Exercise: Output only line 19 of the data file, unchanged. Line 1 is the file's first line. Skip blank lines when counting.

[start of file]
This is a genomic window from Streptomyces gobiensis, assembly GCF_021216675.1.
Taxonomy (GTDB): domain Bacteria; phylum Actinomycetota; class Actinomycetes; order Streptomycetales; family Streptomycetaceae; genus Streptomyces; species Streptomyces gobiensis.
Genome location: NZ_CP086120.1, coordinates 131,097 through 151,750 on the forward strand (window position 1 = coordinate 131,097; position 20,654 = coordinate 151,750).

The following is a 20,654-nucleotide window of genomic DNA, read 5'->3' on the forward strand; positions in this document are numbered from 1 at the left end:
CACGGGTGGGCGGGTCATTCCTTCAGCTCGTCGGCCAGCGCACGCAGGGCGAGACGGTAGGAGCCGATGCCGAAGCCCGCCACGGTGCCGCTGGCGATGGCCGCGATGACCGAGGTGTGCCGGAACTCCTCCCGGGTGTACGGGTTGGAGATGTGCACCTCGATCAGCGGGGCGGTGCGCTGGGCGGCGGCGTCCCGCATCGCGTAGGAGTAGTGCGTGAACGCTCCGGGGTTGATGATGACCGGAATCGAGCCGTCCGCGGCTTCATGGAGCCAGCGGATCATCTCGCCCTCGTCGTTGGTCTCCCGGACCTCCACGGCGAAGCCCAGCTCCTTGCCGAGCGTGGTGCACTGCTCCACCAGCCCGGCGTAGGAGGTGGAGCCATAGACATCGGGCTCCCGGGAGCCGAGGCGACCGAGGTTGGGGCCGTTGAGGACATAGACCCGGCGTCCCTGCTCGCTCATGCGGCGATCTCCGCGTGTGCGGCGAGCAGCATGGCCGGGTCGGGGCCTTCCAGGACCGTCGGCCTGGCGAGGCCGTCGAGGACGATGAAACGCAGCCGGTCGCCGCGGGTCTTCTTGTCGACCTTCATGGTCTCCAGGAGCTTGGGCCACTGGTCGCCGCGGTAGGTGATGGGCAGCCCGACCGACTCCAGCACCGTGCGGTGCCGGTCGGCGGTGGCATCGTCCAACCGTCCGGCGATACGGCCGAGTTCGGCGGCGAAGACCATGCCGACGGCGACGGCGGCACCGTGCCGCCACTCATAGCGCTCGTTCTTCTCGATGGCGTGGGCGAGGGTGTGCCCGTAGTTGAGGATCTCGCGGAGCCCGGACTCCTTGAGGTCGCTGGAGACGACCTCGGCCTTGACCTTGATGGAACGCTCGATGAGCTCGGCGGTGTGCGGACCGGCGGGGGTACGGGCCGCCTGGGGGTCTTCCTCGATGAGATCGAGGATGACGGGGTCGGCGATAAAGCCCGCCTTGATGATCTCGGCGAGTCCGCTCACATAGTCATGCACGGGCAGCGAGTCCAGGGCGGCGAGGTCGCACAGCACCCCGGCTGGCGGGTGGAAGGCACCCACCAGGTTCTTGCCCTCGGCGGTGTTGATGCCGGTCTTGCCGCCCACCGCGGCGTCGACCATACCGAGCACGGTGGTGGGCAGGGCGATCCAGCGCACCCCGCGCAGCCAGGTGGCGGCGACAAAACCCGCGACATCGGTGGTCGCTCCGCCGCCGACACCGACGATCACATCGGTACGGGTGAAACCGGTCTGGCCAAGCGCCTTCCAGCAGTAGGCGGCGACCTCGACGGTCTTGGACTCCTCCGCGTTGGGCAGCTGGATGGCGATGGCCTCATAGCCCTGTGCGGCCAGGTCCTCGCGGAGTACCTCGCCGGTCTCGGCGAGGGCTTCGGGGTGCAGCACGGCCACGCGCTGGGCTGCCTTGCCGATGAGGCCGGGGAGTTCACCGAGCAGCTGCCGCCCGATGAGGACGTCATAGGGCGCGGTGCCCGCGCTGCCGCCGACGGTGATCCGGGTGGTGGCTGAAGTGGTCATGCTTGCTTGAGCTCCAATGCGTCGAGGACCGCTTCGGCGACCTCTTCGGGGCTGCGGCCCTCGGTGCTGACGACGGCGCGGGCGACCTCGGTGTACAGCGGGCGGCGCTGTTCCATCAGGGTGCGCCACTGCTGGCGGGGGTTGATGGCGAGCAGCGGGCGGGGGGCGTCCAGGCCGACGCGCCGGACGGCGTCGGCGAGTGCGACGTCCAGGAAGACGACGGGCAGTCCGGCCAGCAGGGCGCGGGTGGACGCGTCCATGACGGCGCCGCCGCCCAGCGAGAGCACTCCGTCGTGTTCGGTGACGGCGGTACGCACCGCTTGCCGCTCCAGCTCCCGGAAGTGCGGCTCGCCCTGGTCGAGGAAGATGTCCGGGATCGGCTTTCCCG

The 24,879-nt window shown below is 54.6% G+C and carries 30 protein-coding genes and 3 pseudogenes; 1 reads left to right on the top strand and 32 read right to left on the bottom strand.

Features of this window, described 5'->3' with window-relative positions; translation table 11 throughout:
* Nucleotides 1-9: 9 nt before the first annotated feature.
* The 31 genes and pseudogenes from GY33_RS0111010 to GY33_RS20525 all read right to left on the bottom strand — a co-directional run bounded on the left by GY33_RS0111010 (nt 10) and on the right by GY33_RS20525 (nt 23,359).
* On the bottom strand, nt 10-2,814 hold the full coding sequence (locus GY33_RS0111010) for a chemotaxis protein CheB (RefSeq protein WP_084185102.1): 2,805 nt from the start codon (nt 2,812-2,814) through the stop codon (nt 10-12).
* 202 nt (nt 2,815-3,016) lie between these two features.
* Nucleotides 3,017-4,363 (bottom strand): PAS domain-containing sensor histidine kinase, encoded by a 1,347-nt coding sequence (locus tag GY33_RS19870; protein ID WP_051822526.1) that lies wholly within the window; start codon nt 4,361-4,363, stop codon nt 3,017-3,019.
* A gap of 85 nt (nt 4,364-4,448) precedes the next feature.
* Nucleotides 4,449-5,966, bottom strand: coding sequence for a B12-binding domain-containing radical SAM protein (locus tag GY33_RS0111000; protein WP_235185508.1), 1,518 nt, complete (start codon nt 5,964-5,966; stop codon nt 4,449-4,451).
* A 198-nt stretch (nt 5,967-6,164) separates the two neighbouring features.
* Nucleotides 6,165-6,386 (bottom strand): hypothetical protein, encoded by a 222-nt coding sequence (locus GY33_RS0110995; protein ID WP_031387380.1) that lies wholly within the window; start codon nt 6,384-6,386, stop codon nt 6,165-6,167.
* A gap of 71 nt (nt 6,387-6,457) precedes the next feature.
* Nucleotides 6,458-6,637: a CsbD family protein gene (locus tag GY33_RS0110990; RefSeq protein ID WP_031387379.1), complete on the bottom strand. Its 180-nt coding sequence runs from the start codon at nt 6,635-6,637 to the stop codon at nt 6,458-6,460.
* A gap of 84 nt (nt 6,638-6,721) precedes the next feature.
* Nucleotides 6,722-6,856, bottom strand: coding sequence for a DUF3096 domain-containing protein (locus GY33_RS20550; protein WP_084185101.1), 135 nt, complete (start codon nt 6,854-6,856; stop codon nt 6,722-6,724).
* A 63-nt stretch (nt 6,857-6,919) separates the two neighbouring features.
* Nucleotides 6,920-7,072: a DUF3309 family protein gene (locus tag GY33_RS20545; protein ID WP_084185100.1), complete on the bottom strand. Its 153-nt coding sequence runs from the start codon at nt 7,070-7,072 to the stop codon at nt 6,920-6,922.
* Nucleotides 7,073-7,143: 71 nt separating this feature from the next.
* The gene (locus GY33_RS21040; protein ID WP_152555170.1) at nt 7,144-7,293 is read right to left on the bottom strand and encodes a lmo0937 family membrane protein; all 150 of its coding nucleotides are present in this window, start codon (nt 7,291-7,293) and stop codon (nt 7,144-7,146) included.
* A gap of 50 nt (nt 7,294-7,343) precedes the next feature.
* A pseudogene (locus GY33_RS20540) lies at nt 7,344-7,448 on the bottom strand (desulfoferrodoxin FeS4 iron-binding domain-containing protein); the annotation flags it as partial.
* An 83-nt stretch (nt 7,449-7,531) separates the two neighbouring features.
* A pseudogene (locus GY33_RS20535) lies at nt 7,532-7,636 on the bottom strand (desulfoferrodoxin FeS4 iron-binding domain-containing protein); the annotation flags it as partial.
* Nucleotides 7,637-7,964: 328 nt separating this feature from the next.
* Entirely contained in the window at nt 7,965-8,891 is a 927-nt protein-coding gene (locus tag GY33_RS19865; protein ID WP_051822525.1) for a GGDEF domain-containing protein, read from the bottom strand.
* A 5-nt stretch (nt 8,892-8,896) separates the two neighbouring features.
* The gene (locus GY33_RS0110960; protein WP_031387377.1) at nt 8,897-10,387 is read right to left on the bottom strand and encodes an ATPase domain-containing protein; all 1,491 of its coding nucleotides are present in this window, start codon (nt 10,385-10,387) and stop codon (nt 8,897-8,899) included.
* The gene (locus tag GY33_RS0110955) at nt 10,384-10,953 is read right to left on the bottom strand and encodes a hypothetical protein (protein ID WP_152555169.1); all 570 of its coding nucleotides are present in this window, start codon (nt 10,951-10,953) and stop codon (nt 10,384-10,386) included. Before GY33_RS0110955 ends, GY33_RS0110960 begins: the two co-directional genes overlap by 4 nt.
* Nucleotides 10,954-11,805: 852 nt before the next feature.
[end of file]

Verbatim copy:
* A gap of 84 nt (nt 6,638-6,721) precedes the next feature.